WARNING SIGNS: Surf Lifesaving Far North Coast president John Beasley (left) and duty officer Garry Meredith near Missingham Bridge, Ballina.
WARNING SIGNS: Surf Lifesaving Far North Coast president John Beasley (left) and duty officer Garry Meredith near Missingham Bridge, Ballina. Northern Star/Jacklyn Wagner

Murky water lures vicious bull sharks

HUNGRY bull sharks are lurking near the mouth of the Richmond River at Ballina, sparking a warning from lifesavers not to risk going in the murky water.

The sharks were spotted this week by NSW Department of Fisheries personnel under Missingham Bridge and at Mobbs Bay.

The areas are not closed and no signs have been erected, but  the president of Surf Lifesaving Far North Coast, John Beasley, said anyone who swam in the river while the warning was in place would be putting themselves at risk.

"We don't want people to be scared, but they need to listen to the warning for their own safety," he said.

"At this stage we don't see a need to close the area, and we will put signs up if requested by the council.

"However, we are advising people not to swim or surf either side of the walls at the entrance of the Richmond River, or upstream towards the Ballina township."

The sightings come just a month after 16-year-old Wollongbar youth Peter Edmonds died after being attacked by what was thought to be a bull shark near Ballina's North Wall.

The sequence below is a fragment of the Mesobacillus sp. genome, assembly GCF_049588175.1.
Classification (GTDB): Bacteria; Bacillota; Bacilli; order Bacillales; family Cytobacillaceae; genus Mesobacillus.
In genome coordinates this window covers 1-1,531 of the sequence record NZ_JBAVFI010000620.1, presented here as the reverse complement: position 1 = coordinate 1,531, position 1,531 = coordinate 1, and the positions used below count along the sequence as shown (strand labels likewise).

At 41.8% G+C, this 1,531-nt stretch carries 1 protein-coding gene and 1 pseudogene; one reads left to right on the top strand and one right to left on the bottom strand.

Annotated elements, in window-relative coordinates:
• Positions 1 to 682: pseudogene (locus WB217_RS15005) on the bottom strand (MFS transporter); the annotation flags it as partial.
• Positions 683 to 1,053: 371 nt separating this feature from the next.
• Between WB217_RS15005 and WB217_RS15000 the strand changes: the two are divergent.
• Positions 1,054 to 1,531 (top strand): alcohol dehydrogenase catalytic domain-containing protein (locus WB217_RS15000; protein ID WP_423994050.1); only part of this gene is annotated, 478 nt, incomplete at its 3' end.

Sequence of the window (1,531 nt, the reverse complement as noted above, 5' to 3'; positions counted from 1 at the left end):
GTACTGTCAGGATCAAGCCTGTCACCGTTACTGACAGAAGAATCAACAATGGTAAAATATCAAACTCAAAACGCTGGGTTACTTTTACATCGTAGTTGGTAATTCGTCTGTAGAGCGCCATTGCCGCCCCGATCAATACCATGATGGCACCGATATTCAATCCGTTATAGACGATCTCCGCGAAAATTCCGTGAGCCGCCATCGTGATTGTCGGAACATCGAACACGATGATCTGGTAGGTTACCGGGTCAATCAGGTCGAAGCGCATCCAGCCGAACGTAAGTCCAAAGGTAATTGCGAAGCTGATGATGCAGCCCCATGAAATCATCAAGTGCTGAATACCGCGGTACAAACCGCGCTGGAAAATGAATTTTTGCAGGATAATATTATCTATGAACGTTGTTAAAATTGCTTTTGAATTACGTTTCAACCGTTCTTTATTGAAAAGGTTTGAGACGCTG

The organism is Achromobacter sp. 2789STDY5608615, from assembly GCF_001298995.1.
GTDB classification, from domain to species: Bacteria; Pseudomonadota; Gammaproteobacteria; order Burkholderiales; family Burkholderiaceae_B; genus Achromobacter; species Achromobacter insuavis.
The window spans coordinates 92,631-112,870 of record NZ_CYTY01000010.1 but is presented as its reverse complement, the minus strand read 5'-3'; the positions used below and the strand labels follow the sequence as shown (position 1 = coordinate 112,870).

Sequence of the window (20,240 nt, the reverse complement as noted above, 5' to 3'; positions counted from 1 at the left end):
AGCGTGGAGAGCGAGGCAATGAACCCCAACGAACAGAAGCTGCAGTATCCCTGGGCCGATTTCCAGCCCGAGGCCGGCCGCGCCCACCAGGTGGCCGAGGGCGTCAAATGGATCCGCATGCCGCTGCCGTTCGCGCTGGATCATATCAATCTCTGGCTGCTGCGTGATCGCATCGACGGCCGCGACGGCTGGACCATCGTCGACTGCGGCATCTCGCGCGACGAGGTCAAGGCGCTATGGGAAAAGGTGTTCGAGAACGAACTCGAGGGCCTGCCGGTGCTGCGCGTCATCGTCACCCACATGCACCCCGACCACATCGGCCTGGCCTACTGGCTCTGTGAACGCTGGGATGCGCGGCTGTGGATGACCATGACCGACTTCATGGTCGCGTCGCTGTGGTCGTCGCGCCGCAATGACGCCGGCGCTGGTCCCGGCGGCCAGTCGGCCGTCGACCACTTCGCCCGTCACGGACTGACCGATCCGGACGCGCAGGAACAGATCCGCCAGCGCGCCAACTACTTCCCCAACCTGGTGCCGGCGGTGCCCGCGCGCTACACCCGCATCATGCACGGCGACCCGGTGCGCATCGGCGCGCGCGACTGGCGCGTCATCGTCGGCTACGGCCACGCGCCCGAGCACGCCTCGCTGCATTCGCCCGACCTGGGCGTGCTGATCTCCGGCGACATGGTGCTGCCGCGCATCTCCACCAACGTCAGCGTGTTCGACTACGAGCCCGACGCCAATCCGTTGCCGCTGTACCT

Peter received severe bites to his leg and died from a loss of blood on April 8, despite the brave efforts of his mate Brock Curtis-Mathew, who brought his friend ashore.

Only a couple of weeks before that, locals spotted about five bull sharks circling in the Richmond River under Missingham Bridge.

Mr Beasley said it was important people listened to the warning and not risk another shark attack.

While Ballina Jet Boat Rescue volunteers had patrolled the area since the sighting and not spotted the sharks, it was likely they were still nearby.

The rescue team would be patrolling throughout the weekend, Mr Beasley said.

He said there were several factors which had heightened the risk of the presence of sharks in the area.

They included dirty water flowing out of the Richmond River, some of which was from the heavy rain experienced in the region earlier this year.

The murky water made it difficult for swimmers to see what was beneath them in the water and enticed sharks, he said.

It was also mullet season, meaning sharks knew there would be mullet hanging around the mouth of the river so they went there to feed.

Ken Thurlow, CEO of ECOfishers, previously told The Northern Star bull sharks were a particularly nasty variety of the shark family.

He said they were aggressive and known to attack humans, cattle and dogs.

"They're totally non-selective in what they choose to eat," he said.

"And they are attracted to the murky water coming downstream from the heavy rains."

Swimmers and surfers should avoid entering the water until it is deemed safe to do so.

If you think you have sighted a shark, call 000 and contact the police immediately, or call Garry Meredith, Surf Lifesaving Far North Coast duty officer on 0414 777 099.


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